KEITH Dean is a legend of the customising scene in the US, and is the go-to man if you want a chop-top just like Barris Kustoms would have done it back in the day. He has also worked on countless movie cars dating right back to the late 60s and is a specialist in recreating some of the most iconic vehicles seen on the screen.
Born in Detroit but a resident of California since he was a few months old, Keith will be Down Under for the first time this weekend as part of Meguiar’s MotorEx.
What are your plans while you’re at MotorEx, Keith?
What I’ve been doing here in the States is an apprenticeship chop-top clinic, so with Owen Webb’s help we’ve been putting together a clinic [for MotorEx], and we’ll find some youngsters to participate.
What kind of car will you be chopping?
A ’32 Ford pick-up. I’ve got to figure out how to take my time so I don’t get it done too quick; I’ve chopped those during a lunchtime! What I hope to do is show them a little bit more of why we do this rather than just the physics of doing it.
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Your dad Dick started South End Kustom in 1956 and has worked with some of the biggest names in customising, and you’ve always been around it. How have you seen customising progress over the years?
Because my dad was so much involved in every little aspect of car building – a race car, a show car, a TV car, he was involved in a lot of different fields – we saw it from a different perspective. Back in the 60s, customs were dead, muscle cars were coming up and it was the lowriders that kept customising going. In the early 70s it started coming back; probably the Happy Days TV show and American Graffiti film brought it back.
What was your dad’s specialty?
My dad was known for just getting it done. He was one of the best metal fabricators in Southern California. It’s a little-known fact that the AC Cobra wouldn’t have looked like it did if it wasn’t for my dad; he was the one that shaped the body. When it came in as the AC Ace, Carroll Shelby hated it; it was flat in the nose, no flares or anything like that, so he hired my dad to work at Dean Moon’s.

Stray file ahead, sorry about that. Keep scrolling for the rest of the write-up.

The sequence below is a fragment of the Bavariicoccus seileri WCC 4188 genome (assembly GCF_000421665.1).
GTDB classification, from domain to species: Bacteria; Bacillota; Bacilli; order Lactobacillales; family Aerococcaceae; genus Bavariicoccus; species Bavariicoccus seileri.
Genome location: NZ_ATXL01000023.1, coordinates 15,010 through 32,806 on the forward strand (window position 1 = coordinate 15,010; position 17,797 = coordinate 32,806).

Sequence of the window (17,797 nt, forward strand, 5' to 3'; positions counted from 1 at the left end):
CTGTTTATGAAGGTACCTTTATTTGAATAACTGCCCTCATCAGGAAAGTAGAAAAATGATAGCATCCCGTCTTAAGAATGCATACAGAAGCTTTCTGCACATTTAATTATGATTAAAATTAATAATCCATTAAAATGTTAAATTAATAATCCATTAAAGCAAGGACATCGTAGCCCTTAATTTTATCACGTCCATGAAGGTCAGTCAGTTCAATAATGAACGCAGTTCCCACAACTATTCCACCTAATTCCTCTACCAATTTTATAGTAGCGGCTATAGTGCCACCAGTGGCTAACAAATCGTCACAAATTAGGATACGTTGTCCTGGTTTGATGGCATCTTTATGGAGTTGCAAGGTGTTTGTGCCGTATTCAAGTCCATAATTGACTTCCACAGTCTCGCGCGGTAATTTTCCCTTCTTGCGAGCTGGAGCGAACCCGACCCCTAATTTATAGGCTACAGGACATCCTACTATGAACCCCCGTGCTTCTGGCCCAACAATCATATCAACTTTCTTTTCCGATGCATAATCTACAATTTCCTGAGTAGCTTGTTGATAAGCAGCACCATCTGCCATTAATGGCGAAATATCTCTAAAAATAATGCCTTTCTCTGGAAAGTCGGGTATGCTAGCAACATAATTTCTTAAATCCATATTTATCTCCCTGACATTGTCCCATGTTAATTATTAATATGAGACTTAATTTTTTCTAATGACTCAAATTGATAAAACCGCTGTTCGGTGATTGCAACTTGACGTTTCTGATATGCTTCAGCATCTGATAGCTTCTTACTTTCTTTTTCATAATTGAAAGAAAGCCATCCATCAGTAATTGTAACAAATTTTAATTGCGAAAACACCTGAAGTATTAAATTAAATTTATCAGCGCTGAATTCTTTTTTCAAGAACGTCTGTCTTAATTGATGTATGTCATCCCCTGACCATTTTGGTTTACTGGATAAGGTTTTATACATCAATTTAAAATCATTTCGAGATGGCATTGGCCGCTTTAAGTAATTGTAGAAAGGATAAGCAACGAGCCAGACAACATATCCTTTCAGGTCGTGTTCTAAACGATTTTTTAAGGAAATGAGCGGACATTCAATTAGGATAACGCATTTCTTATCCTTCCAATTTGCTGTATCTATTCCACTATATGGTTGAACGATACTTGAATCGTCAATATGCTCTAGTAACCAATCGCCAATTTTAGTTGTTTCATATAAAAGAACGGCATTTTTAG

So he worked on pretty much anything?
He had six kids, so he was hustling all the time. He would build dragsters in our garage on the weekends so he could have enough money to go out and play. He made a couple of land speed cars as well [Goldenrod and Mickey Thompson’s Challenger]; his range was far and wide. He even had a stint with Mattel when they were starting out and he worked with them developing toy products.
What kind of stuff did he do with Mattel?
I was pretty young when that was going on, but he would tell me that they would just sit around and come up with dumb ideas and then try and make them work. My dad took my older brother’s tricycle, cut it and reshaped it and made it rear-steer with a joystick and took it to Mattel. They made the V-RROOM X-15 out of it [Google it – it’s wild!].
Where did you get the ‘Kid’ nickname?